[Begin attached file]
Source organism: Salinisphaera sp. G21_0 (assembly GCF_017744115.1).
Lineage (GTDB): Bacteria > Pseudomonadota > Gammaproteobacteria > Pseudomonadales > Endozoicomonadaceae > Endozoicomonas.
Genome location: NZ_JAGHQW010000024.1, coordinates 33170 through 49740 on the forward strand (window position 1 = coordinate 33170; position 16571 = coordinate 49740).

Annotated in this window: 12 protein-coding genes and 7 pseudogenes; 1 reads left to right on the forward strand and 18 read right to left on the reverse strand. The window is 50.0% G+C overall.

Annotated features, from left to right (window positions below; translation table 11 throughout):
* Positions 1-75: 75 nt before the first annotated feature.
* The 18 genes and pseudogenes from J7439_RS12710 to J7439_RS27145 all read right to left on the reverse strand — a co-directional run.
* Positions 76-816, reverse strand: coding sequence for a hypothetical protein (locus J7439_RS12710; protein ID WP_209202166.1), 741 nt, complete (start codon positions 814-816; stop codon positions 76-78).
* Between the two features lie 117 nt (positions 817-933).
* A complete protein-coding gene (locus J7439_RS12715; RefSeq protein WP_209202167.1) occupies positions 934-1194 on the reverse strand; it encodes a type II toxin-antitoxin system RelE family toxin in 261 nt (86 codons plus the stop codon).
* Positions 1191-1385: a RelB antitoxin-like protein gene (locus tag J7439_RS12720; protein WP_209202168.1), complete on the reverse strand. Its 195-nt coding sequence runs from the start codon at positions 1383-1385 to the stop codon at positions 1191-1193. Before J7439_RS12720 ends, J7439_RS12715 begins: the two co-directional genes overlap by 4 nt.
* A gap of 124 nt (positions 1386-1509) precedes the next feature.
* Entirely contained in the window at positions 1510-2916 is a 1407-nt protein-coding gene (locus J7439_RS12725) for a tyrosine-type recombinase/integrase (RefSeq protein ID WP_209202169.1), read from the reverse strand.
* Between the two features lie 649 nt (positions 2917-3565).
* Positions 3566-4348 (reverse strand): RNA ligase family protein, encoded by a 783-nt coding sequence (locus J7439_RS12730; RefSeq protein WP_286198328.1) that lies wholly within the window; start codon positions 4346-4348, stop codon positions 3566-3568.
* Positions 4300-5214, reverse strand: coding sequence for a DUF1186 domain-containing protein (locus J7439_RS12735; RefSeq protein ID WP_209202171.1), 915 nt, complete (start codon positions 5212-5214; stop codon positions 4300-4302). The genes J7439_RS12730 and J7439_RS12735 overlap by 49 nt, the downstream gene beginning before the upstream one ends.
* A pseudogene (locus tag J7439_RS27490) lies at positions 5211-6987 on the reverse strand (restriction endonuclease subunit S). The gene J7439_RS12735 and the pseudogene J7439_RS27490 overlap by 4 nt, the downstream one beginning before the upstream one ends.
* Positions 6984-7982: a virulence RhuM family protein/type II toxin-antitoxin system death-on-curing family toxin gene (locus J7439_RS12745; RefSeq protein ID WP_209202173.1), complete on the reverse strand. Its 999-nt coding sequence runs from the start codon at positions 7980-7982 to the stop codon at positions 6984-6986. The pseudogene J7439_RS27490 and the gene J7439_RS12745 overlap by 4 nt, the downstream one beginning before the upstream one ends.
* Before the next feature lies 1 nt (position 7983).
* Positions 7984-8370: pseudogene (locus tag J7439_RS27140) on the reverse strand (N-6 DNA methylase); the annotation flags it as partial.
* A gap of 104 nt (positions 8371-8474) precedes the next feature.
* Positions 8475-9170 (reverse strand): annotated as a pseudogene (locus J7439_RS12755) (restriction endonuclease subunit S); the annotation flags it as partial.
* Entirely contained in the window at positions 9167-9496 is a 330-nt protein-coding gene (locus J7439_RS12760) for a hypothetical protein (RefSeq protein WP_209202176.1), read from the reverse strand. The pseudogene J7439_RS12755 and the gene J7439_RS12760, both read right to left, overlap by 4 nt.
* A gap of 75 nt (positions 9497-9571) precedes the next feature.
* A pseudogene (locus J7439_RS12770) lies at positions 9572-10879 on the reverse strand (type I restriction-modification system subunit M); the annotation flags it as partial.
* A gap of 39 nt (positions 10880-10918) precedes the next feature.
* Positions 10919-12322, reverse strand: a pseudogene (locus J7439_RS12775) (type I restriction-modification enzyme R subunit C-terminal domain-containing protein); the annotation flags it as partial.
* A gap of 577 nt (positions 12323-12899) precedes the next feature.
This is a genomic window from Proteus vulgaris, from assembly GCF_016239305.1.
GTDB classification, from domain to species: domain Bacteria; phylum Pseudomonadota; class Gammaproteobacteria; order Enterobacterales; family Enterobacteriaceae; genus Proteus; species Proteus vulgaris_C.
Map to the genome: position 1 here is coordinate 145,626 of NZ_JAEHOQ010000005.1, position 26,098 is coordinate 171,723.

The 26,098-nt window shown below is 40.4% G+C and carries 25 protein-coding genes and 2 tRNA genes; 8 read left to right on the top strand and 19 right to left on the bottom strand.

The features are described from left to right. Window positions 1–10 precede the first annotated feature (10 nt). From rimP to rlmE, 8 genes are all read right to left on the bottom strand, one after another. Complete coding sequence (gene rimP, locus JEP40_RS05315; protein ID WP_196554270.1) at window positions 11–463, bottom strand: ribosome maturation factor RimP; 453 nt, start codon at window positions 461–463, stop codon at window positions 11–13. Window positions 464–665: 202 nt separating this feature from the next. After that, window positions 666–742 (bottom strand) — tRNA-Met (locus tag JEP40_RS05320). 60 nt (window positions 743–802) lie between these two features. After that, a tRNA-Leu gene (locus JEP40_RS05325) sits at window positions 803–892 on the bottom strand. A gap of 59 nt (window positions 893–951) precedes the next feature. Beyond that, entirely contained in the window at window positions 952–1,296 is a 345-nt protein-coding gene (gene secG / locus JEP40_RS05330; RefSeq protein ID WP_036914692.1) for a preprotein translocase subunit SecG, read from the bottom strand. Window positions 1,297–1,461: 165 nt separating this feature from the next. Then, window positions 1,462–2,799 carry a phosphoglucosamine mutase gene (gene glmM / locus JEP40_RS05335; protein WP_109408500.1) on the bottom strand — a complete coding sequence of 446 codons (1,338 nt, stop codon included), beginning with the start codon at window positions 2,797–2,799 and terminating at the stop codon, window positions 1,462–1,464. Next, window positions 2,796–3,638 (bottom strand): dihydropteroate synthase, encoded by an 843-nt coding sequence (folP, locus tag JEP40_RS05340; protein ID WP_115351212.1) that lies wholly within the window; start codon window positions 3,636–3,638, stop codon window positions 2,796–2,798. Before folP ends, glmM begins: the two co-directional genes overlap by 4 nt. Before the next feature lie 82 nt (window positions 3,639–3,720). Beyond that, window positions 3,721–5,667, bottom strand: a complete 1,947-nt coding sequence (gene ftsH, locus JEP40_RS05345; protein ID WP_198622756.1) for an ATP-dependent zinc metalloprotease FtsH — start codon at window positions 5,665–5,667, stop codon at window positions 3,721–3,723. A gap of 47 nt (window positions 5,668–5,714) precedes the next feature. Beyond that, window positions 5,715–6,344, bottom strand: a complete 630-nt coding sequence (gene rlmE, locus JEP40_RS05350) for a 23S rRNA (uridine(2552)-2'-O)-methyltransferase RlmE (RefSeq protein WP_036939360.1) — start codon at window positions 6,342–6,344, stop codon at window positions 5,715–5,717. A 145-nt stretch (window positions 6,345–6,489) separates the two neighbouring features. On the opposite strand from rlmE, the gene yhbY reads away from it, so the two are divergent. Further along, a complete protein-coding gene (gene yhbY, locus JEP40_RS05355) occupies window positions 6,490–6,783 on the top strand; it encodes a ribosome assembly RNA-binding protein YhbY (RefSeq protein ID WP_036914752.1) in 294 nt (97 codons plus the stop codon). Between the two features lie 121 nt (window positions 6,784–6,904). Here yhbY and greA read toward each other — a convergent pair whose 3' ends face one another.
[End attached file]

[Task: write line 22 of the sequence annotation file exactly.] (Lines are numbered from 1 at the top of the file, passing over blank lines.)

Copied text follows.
* Positions 8475-9170 (reverse strand): annotated as a pseudogene (locus J7439_RS12755) (restriction endonuclease subunit S); the annotation flags it as partial.